Feels incomplete.  I was sure the girls were running some sort of scam on the whole neighborhood-- or rather that their mother was using them to run a scam.  Who sends her kids out begging for gifts?  If nothing else, wouldn't she go in their place to spare them the experience?  (And if they needed clothes, there are charities that provide free clothing to the truly needy.)  I found a place online where a few people were commenting on this story, and some of them seemed to think that the couple should have given away the teddy bear.  Personally, I don't think so; actually, I think it was very poor behavior for the girl to make a scene about it in the first place.  (I know-- I'm cold and heartless.  Oh well!)  Oh, and five dollars wasn't nothing back when this story was written.  (This story makes me so mad at the mother for sending her kids out begging!)

"Lord of the Castle"
Meh...  Not her finest work, to say the least.

"What a Thought"
One of the stronger of the unpublished works.   I think almost everyone has occasionally had one of those awful random thoughts.  Never anywhere near this insistently, of course-- so don't pack us off to the looney bin, please-- but just the passing, uninvited idea of something horrible that presents itself almost out of the blue...  Horrifying to imagine one that comes and just won't go away.  Sudden madness?  Demonic possession?

"When Barry Was Seven"
A family memory maybe, but not a real story.  Feels like a Peanuts or Family Circle cartoon come to life... or a mash-up of the two.  If her nonfictional books are like this, I'm less interested than I was before...

"Before Autumn"

"The Story We Used to Tell"
Creepy.  Another story about a haunted painting!

"My Uncle in the Garden"
Odd.  No plot, really.  Were the uncles supposed to be... "touched"?  They certainly didn't feel quite normal.

"On the House"
Another weird story that just makes me mad.

"Little Old Lady in Great Need"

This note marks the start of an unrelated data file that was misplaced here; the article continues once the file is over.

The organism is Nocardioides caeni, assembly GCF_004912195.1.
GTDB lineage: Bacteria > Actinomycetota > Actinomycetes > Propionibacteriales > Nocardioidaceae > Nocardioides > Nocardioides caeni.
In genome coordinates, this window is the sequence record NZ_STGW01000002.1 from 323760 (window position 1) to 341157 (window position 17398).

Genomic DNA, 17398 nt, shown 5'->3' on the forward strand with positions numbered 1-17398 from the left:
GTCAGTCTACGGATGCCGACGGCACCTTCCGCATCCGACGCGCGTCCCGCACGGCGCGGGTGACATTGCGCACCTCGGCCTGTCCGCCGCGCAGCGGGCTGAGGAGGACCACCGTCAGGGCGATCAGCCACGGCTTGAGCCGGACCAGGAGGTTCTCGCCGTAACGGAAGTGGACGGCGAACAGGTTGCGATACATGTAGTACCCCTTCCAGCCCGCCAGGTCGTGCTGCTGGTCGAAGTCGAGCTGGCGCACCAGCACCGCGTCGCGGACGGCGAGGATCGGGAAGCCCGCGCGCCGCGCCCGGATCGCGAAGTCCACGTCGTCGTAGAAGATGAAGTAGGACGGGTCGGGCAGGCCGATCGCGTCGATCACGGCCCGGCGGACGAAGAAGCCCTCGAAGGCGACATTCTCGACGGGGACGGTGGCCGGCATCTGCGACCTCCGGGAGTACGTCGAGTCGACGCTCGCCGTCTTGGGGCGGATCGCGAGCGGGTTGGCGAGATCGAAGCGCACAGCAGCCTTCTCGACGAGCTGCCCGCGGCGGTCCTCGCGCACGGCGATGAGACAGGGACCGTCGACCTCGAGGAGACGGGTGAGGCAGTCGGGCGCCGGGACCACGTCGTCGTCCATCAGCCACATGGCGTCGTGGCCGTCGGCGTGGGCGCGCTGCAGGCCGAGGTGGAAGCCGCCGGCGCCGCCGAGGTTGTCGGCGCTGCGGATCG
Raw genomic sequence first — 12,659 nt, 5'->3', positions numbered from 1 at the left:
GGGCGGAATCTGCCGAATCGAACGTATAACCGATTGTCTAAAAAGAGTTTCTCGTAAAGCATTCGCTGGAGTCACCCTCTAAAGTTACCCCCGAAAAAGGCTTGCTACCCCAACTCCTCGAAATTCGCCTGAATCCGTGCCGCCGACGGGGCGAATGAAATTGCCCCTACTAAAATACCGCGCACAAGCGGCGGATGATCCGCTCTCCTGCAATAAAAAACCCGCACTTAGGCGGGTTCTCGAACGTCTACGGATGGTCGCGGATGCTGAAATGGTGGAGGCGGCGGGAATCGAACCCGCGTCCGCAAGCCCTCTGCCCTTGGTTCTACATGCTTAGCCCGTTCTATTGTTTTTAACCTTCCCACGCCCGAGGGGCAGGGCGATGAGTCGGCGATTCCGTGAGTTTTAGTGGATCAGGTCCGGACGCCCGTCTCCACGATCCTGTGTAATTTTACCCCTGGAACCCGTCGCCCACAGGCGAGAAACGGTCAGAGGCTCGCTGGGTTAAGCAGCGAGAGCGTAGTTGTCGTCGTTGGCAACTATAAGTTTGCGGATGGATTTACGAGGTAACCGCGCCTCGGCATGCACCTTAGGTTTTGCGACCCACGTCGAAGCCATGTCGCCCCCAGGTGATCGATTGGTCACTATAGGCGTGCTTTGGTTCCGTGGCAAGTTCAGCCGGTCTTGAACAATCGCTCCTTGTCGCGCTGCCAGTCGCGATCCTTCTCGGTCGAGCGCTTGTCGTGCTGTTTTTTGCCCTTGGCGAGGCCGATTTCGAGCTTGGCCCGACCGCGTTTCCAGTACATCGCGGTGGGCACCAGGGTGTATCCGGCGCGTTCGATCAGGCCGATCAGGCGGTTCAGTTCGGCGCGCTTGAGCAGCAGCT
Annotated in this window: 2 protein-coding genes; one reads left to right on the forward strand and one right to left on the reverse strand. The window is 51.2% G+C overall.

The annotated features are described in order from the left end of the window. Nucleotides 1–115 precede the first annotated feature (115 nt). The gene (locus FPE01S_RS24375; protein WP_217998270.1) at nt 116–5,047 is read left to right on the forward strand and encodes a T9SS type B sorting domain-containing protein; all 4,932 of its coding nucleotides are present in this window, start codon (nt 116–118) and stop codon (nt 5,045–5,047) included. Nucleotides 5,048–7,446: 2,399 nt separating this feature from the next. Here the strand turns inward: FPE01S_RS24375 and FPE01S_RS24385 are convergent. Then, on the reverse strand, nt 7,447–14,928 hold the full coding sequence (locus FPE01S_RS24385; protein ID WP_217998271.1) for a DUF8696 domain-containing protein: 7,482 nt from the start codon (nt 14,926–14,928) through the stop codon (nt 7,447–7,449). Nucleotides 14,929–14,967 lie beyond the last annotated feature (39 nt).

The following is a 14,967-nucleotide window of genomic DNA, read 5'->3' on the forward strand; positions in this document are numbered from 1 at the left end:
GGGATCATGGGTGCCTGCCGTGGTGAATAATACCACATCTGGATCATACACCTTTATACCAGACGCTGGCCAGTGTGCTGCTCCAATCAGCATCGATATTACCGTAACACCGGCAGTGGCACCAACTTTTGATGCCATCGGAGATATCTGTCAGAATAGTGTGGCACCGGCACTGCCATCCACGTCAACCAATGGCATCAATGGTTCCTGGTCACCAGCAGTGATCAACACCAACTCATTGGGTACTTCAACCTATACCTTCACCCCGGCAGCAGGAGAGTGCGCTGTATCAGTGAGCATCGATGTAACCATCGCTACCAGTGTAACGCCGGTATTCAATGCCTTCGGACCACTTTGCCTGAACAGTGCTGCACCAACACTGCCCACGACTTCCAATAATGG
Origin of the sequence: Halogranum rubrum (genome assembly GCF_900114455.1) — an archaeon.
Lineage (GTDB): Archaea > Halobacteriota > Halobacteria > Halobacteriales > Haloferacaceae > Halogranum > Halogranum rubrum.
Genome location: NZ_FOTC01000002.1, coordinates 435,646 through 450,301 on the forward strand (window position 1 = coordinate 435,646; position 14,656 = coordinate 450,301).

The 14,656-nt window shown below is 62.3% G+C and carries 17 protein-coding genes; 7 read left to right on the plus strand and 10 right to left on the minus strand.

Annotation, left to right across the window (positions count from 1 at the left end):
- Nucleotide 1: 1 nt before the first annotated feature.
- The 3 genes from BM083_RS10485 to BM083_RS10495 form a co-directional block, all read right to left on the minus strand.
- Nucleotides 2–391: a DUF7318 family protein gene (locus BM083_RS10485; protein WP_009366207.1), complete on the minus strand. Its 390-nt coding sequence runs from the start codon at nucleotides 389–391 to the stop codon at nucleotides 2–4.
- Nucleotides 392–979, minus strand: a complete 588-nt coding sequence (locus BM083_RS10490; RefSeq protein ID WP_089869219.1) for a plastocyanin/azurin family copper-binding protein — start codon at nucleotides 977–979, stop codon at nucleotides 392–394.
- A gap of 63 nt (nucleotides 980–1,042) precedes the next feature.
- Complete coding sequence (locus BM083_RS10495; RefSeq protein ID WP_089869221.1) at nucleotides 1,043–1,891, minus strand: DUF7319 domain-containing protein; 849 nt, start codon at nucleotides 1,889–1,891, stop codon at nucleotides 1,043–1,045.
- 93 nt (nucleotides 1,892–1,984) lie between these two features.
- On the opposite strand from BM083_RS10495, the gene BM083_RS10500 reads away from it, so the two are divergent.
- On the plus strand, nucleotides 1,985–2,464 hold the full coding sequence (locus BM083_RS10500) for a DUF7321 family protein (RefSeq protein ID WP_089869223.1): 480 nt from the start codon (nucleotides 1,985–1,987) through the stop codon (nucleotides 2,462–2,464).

Meh.  More characters that make me angry.

"When Things Get Dark"
Don't really get it.  Seems unfinished... Lacking.  (Like many of these stories do.)

"Whistler's Grandmother"
Meh.  Unfinished feeling again.

"Family Magician"
I liked this a lot.  Reminds me of Marry Poppins and other lightly magical children's stories.

"The Wishing Dime"
Too predictable and sickly sweet.

"About Two Nice People"
Ok, but predictable.  Felt like it was supposed to be funnier than it actually was.

"Mrs. Melville Makes a Purchase"
Annoying, frustrating characters and situations... and no real conclusion.  Very unsatisfying.

"Journey with a Lady"
Ok, I guess... It felt odd that we were supposed to sympathize with a thief and a kid who thought a thief was cool.  I half expected her to turn out to be a murderer... push him off the train on the way to the dining car, or something... (g)

"The Most Wonderful Thing"
Meh.  (Not so wonderful, apparently.)

"The Friends"
Very unlikeable, catty people.  If you like "Desperate Housewives", try this!  ;o)

"Alone in a Den of Cubs"
Boooring.  I wonder how much truth/real-life inspiration is in these "family" stories? 

"The Order of Charlotte's Going"
One of the be st in the book, imho.  Awful, of course-- and somewhat predictable-- but interesting.

"One Ordinary Day, With Peanuts"
Odd tale.  Not the ending I expected.  Which is the whole point.  Thought-provoking twist ending.

"The Missing Girl"
What...?  Not sure why even the mother gave up.  Seems unlikely.  Just because she had other kids?  Insufficient explanation.

"The Omen"
Ok.  But nothing amazing.  But fine.  (g)

"A Great Voice Stilled"
Weird and boring.  More awful people that you don't really even love to hate... Awful people that you just don't want to waste your time hating.

"All She Said Was Yes"
Predictable that of course they would disregard Vicky's warning... but still a little creepy.  I expected more of a bang of an ending, though.

They're planning on staying in that house...? Creepy.  They'll never be able to use that road in the rain, I guess...

Fine, but a bit boring by the end.  Could've been shortened.  Again, Jackson's depictions of children make me want to avoid children-- but maybe real kids aren't this sickening?  At least, I don't remember being that bratty and generally infuriating...

"The Possibility of Evil"
Dark, nasty little story.  But in a good way...? ;o)

If you read all my brief reactions to individual stories, one right after another, in one big gulp... it looks like I must have hated 95% of the book.  Not really so.  I'm just more likely to express dissatisfaction right after reading an individual story (possibly with only a small aspect of it), even though looking back at the book, even the ones I thought weren't strong weren't necessarily awful.  

Anyway, here's a list of the stories I remember liking most / finding the most thought-provoking (and would be the most likely to want to re-read):

"Come to the Fair"  (but be warned that it's a non-creepy romance)
"Deck the Halls"  (even though it infuriates me)
"What a Thought"
"The Story We Used to Tell"
"Family Magician"
"The Friends"  (despite the awful people in the story)
"The Order of Charlotte's Going"
"One Ordinary Day, With Peanuts"
"All She Said Was Yes"  (...I guess.)
"The Possibility of Evil"